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Copyrights Intellectual Property Litigation Technology Media and Telecom

Walking the Fine Line of Fair Use: The Second Circuit’s Decision in Fox News v. TVEyes

Only a small fraction of television news broadcasts are made available online. For a party to monitor and view all news coverage of an event, it would essentially have to watch and record all news broadcasts 24/7. That’s exactly what media-monitoring service TVEyes did. There was no dispute that TVEyes had copied Fox News’s content. Instead, the issue was whether TVEyes’s service constituted fair use.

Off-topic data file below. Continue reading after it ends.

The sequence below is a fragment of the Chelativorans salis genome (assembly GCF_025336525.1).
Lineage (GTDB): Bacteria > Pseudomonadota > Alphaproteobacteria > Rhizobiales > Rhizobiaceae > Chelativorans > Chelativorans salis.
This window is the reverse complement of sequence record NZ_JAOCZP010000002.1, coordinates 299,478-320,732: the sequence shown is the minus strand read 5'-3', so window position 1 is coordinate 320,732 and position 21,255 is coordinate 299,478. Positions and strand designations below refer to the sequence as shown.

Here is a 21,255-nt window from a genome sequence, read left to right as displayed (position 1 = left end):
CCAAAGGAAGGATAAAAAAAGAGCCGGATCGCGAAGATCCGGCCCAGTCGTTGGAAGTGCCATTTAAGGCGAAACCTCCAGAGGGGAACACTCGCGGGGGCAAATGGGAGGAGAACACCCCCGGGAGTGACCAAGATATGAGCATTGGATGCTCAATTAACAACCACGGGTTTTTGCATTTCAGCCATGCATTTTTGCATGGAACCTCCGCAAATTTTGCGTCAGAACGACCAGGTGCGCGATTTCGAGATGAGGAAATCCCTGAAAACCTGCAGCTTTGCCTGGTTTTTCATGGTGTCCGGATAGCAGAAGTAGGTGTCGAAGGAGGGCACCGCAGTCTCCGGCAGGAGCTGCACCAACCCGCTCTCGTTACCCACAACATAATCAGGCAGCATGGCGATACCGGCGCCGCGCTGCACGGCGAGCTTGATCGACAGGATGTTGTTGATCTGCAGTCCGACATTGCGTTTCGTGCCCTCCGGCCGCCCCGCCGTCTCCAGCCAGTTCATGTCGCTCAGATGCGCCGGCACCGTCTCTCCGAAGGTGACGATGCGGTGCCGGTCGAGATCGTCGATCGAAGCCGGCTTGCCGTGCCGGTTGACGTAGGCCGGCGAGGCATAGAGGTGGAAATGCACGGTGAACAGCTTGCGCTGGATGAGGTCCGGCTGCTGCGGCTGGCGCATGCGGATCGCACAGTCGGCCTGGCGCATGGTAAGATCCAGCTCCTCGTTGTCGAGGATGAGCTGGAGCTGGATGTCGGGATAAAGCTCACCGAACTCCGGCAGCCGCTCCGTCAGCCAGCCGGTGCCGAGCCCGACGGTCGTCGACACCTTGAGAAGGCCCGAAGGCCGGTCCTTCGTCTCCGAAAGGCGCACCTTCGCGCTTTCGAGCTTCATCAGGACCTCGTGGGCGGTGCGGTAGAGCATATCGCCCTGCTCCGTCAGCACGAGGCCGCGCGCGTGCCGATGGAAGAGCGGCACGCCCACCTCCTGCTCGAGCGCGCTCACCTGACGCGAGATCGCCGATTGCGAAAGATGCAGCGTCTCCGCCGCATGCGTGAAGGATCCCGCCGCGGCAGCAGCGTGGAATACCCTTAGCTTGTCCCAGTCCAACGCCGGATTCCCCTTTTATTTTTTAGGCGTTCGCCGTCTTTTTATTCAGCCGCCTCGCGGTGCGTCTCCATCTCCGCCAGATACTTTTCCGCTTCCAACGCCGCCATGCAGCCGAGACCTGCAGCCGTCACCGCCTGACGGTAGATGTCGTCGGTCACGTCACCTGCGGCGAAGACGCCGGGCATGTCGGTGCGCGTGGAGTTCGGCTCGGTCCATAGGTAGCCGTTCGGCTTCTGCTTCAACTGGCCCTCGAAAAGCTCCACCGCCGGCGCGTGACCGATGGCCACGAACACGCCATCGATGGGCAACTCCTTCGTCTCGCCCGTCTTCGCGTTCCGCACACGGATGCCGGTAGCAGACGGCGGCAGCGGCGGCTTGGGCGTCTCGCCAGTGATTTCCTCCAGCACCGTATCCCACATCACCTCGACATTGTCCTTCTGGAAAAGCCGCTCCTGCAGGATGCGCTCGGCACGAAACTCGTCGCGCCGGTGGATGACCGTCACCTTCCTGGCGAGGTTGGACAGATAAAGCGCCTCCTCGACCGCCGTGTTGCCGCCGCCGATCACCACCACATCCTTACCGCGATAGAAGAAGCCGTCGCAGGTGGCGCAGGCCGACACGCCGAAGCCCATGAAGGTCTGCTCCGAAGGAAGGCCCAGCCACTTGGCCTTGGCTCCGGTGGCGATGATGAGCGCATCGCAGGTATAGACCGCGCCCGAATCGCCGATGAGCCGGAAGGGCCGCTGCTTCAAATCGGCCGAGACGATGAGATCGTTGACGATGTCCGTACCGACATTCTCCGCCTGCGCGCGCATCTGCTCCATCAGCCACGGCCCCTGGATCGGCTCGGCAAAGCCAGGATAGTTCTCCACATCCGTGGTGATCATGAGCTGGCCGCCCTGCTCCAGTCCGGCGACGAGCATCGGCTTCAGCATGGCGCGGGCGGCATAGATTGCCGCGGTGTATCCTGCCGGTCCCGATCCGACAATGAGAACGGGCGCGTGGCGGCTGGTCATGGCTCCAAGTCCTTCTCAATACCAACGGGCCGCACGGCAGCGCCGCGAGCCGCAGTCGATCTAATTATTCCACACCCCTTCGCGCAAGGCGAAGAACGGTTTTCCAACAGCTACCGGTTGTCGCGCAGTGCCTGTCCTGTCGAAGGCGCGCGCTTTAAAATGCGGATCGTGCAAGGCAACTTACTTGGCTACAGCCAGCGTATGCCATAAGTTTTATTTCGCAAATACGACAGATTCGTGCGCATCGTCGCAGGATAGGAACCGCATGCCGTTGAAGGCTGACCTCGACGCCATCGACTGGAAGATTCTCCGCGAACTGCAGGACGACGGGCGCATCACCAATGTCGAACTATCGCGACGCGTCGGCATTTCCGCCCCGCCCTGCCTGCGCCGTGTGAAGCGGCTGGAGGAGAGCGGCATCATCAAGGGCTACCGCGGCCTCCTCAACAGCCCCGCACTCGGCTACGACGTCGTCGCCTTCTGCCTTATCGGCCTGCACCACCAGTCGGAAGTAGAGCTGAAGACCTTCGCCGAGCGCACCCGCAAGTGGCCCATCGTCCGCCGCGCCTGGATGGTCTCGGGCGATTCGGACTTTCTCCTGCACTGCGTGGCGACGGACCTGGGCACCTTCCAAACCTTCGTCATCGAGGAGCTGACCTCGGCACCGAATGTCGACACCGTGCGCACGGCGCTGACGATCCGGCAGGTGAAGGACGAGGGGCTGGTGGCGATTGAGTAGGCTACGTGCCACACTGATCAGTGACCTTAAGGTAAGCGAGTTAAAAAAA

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When the police release an important public safety message, how do they monitor the reporting of that message on TV news broadcasts? Or if a manufacturer issues a product recall, how can it view all news broadcasts commenting on the recall and track the geographic locations in which recall coverage has aired? Many people likely assume that the answer is the Internet. But they would be wrong: only a small fraction of television news broadcasts are made available online. For a party to monitor and view all news coverage of an event, it would essentially have to watch and record all news broadcasts 24 hours a day, seven days a week.

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